Tag Archives: NFL

Infographic: NFL East Stadiums Lead in Energy Efficiency

Readers:

Hannah Cooley, from Lamps.com, sent me this infographic.

Hannah noted,

October. Leaves changing color, pumpkin spiced everything, and National

Energy Awareness Month! Lamps.com is celebrating this important month by highlighting another October staple – Football! Many NFL teams have taken great strides to “go green” and make their stadiums as energy-efficient as possible. From solar panels to car charging stations, check out which teams are dominating the game!

October is not only a time when the NFL football season swings into full gear, but also National Energy Awareness Month. There are actually significant parallels between the two, as more and more NFL teams have taken important strides in energy conservation within their stadiums. In honor of this important month, Lamps.com decided to combine these passions – Energy Conservation and the National Football League – into a helpful infographic. As you will see, the Philadelphia Eagles (ironically Lamps.com’s hometown team) seem to have the most green stadium and appear to be the most energy-conscious NFL franchise.

With the long-time rivalry of the Philadelphia Eagles and the New York Giants scheduled in the month of energy awareness, they decided it would be fun to point out how these two match up in energy efficiency and highlight other NFL teams who lead in energy-saving initiatives. Needless to say, the whole NFC East comes out on top, but really it’s the Eagles who shine green!

*  Let the wind blow!  Lincoln Financial Field is the only NFL stadium to invest in wind turbines turning the Linc into an energy producer.

*  On the ground level, the battle of waste recycled has Philadelphia coming in with 99% versus the New York Giants at 33%.

*  Most of the NFL stadiums are investing big bucks in solar power in recent years, but let’s point out that the Giants have 1,350 and Philadelphia has 11,108… almost 10x the amount… Score!

*  San Francisco and New York have both spent billions on new stadium construction with only a portion on energy-efficient features.  Philadelphia’s overall costs have been significantly lower despite $30M in energy-saving upgrades.

*  Looking to charge your electric car?  You might need to drive a little west… although Philadelphia has yet to implement this function, they still led the league in almost ALL energy-efficient initiatives.  Go Eagles!

Best Regards,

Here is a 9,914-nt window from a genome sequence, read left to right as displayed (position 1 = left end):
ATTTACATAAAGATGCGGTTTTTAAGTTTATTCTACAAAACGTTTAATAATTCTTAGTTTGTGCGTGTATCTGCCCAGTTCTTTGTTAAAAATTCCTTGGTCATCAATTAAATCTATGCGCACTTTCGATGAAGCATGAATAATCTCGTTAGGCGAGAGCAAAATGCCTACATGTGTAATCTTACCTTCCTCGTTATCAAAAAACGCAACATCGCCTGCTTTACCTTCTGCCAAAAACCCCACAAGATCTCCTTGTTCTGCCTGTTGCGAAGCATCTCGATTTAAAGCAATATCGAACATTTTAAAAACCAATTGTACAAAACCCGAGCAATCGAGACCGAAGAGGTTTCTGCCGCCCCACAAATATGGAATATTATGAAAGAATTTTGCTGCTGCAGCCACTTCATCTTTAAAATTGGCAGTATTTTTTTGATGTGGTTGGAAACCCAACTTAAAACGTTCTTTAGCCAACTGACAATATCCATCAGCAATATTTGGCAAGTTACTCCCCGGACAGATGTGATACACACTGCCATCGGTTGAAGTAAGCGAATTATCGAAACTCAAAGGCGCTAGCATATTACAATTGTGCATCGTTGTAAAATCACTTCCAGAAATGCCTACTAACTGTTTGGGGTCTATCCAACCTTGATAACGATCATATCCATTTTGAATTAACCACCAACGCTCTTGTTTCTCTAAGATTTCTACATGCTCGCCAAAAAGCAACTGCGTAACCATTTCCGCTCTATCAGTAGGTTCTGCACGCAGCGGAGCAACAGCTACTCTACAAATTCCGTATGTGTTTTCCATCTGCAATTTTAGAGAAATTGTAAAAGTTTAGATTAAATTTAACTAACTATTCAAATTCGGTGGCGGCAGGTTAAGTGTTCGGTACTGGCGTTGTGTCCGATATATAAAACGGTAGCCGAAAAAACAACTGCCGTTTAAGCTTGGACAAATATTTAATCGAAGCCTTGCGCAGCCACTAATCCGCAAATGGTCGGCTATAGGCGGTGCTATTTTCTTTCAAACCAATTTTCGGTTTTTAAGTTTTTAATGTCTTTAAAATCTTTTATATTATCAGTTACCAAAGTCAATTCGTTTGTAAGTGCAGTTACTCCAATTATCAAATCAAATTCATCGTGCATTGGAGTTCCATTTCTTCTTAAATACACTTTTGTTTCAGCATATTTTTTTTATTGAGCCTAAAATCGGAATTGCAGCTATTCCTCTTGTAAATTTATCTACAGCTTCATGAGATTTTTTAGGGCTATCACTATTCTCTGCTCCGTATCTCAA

Michael

Teams SavingsSources:

MOOC Course Infographics: A Study of the Effects of Penalties in the NFL

Here is the second MOOC Infographic class final project from one of my classmates that I wanted to share with you. It was a team project created by Jim Uden and Chad Luttrell.

Here is my final project.  We spent a lot of time with this and it still needs to be cleaned up a little bit.  I would guess that we broke new ground with this project as I suspect that this is the first use of a Sankey Diagram to analyze winning percentages in the NFL. We took a bit of a risk with this visualization and I hope that Minard (http://en.wikipedia.org/wiki/File:Minard.png) would approve.

This page is obviously a little busy and the layout could be improved.  I thought of this as a print piece but certainly could add some interactivity to a web version that allows fans to select their favorite team etc.

This data set was sort of like a playground and I experimented with lots of techniques.  This kind of explains why there is a slope graph, scatter plot, sankey diagram, line graph and bar graph all on the same page! I had always wanted to do a sankey diagram and found a trial version of e!sankey that I used to set up the proper sizes etc and then recreated in Illustrator.  The slope graph and scatter plot were created in tableau and the rest were created in Excel.  The final piece was actually assembled in Excel as well and that did cause some limitations but I think it worked out OK in the end.

The main story was supposed to be about Penalties and their effect on winning but throughout the course of the exercise, I found other neat ways analyzing the data and tried to include some of them.  I thought that the “Where are Penalties Called” was kind of neat as the chart itself sort resembles a football field.

Anyway…It was a lot of work and a lot of fun and I look forward to any and all comments.

Thanks,

Jim Uden and Chad Luttrell

A Study of the Effects of Penalties in the NFL

[Click the image to enlarge]

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